Color, 1986, 93 mins. 29 secs.
Directed by Paul Leder
Starring Bernard White, Marilyn Hassett, Dick Sargent, Greg Mullavey, Haunani Minn, Thomas Ryan, Lauren Woodland, Steven Ford
Vinegar Syndrome (Blu-ray) (US RA HD) / WS (1.85:1) (16:9)
Long after scoring a drive-in perennial with the twisted psychodrama I Dismember Mama, writer-director Paul Leder kept chugging along delivering a string of idiosyncratic oddities ranging from the 3-D stunner Ape to low-budget curios like Red Light in the White House and My Friends Need Killing. Very much in the Leder mold is his stab at a sentimental slasher film, The Eleventh Commandment (or The 11th Commandment to go by the title card), which barely got a release in the waning days of distributor Manson International (Savage Streets) and got a low-profile 1988 VHS release from Forum Home Video. Now the film has been revived for the first time in decades by Vinegar Syndrome after a peculiar ownership route through Orion and then MGM, its current owner, and its quirky mash up of genres and tones has a better chance of playing with viewers today.
Confined to a mental institution in Los Angeles where everyone seems to only drink Shasta, Robert Knight (White) thinks he's a priest and even dresses up appropriately on multiple occasions, much to the annoyance of the corrupt, sadistic, or negligent staff (including future The Fresh Prince of Bel-Air star James Avery) who resort to unmotivated shock treatment on occasion. Robert insists that he saw his wicked uncle Charles (Bewitched's Sargent, also sleazing it up in Leder's I'm Going To Be Famous) murder his father and rape his mother before killing her as well, but the doctors (who are of course on Charles' payroll) keep trying to convince him it was all a bad dream. After a particularly nasty round of punishment, Robert uses a handy scalpel to stage a deadly nocturnal escape and determines to not only get revenge but reconnect with his one virtuous relative, little cousin Deborah (The Young and the Restless' Woodland). He manages to get the little girl into a stolen family limo (after killing the driver) and gets to know her over the course of a day that's also interrupted by the occasional stabbing or two including a blackmailing hotel manager / prostitute (played with gusto by Slumber Party Massacre II and Heathers' Jennifer Rhodes). As Robert closes in on his uncle, other complications come into play including a corrupt cop and Deborah's wildly negligent mom, Joanne (Two-Minute Warning's Hassett), who has a manipulative plan of her own.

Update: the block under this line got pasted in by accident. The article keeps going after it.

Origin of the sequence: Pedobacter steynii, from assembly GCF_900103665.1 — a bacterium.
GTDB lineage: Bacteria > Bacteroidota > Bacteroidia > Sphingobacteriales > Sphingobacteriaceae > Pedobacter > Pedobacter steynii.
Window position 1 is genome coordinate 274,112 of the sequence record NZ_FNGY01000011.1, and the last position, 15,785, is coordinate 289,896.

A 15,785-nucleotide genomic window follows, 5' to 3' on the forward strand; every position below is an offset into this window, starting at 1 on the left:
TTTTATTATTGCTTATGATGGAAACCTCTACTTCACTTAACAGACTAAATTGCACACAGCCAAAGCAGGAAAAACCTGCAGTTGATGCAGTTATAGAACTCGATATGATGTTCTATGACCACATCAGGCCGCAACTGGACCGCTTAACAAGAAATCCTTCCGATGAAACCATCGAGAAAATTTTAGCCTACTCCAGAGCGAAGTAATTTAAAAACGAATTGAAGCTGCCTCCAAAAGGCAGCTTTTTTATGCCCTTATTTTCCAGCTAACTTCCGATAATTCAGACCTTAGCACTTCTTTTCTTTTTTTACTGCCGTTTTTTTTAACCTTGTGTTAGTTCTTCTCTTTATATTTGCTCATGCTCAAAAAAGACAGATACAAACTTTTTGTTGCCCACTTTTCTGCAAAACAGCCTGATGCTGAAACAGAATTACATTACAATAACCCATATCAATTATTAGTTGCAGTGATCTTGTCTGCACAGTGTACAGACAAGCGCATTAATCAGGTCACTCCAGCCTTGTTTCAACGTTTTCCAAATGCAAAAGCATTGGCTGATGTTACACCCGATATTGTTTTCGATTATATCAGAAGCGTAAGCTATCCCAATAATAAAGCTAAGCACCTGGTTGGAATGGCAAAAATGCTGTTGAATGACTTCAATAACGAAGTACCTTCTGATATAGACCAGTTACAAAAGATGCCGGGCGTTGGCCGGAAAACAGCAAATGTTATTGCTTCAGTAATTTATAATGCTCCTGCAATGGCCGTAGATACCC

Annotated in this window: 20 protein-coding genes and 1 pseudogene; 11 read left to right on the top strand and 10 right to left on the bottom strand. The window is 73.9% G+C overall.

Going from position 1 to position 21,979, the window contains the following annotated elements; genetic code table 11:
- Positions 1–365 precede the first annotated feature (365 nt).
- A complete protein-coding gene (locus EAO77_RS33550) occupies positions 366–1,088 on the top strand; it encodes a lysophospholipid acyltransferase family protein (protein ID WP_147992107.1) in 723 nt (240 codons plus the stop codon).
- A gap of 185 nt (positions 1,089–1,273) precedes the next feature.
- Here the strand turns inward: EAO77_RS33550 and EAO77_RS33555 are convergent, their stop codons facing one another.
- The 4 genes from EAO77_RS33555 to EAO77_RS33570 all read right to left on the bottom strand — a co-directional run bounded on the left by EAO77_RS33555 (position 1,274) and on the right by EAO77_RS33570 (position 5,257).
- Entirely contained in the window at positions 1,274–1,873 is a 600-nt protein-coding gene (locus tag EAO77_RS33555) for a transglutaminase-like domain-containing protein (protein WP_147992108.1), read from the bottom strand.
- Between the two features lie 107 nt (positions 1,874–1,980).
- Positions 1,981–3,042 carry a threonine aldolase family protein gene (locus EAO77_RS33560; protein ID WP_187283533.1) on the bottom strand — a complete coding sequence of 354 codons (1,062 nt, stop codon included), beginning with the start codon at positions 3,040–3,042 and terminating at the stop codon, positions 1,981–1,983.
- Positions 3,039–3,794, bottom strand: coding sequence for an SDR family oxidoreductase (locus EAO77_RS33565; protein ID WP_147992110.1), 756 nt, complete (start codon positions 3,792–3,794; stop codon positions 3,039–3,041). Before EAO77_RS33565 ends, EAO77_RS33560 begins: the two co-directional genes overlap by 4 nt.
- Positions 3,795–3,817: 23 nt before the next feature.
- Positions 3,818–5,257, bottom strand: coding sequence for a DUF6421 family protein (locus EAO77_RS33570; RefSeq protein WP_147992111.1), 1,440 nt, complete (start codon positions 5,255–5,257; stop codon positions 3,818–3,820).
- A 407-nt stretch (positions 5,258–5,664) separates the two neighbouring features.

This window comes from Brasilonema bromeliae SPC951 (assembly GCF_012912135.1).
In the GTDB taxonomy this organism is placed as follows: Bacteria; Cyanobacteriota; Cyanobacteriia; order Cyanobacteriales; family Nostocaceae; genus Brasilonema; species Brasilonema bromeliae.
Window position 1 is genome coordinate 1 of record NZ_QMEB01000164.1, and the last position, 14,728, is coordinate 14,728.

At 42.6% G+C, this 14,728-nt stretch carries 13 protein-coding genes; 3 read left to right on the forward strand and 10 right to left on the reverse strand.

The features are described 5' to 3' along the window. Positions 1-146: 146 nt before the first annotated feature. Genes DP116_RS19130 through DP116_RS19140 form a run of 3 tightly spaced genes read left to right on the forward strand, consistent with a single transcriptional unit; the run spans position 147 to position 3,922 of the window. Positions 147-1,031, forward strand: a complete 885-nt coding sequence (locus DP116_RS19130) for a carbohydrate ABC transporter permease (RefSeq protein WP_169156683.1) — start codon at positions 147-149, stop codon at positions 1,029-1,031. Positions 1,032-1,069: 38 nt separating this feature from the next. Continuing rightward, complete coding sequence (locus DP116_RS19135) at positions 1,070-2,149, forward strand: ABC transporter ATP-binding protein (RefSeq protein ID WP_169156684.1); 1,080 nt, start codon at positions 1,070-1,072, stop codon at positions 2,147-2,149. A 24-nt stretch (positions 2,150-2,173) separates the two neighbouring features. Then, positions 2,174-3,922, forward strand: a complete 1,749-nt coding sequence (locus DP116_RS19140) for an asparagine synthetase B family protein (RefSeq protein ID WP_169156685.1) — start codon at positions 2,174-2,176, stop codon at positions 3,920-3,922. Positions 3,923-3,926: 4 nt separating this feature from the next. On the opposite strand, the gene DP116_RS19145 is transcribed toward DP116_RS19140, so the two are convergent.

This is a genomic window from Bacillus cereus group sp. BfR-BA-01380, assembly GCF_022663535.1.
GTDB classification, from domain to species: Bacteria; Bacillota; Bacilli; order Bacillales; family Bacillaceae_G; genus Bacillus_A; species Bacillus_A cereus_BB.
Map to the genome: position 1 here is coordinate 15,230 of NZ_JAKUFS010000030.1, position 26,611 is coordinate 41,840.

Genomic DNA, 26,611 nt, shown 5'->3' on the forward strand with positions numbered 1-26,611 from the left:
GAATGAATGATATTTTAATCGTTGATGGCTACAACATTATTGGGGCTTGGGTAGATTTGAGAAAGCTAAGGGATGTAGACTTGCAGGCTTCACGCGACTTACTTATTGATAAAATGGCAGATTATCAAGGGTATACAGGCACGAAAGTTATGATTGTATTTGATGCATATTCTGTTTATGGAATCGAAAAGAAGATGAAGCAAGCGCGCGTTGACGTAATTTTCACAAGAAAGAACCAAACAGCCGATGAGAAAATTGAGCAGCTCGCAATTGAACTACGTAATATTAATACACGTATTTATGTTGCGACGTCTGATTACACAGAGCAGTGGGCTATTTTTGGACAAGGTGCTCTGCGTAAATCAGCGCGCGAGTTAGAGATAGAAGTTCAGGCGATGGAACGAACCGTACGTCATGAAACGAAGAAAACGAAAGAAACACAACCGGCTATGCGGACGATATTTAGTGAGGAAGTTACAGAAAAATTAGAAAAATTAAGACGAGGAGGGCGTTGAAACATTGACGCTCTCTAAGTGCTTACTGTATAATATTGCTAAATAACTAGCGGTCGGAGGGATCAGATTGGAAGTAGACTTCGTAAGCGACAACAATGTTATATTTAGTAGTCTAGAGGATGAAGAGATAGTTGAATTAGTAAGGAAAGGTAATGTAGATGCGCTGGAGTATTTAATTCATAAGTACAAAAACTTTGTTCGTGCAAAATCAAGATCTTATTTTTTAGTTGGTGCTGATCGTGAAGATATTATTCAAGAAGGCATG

It's probably best to approach this as a melodrama with a ridiculously high body count instead of a traditional horror film, since this one doesn't really go for scares and actually plays like more of a tragic character study. That isn't to say there aren't moments of amusement, particularly during the murder melee that takes up the last half hour; in one especially wild moment, a major character expires in a welter of blood while exclaiming, "You slut!" The religious aspect is actually less relevant than you might think after the opening act with only a brief bit of moral conflict on Robert's part near the end, but White's performance is actually quite effective and sincere in his scenes with Woodland. Since all the other characters are completely reprehensible, the film manages to pull a neat trick by actually having you on their side despite Robert's tendency to stab holes in people threaten him.
Available on Blu-ray in a limited slipcover edition (2,500 units), The Eleventh Commandment features a new 2K scan from the 35mm interpositive and looks very nice throughout apart from some inherent shortcomings in the production itself (mainly a rough edit or two). The DTS-HD MA English 2.0 mono track is also devoid of any significant issues and comes with optional English SDH subtitles. Also included are two new interviews, both recorded via video conferencing during the COVID-19 pandemic. In "A Lifetime of Preparation" (17m13s), White explains how he researched for the role (including studying Hamlet and the Bible) as well as bringing his own costume choice into play, his other work with Leder on The Education of Allison Tate, and how he wanted to dodge any unsavory connotations to his relationship with Deborah. Then in "Through the Eyes of a Child" (11m55s), Woodland chats about getting into child acting in Arizona, bonding with her main costar, and feeling proud of the film while considering it something outside the horror genre. A brief promotional still gallery (34s) is also included.
Reviewed on August 23, 2020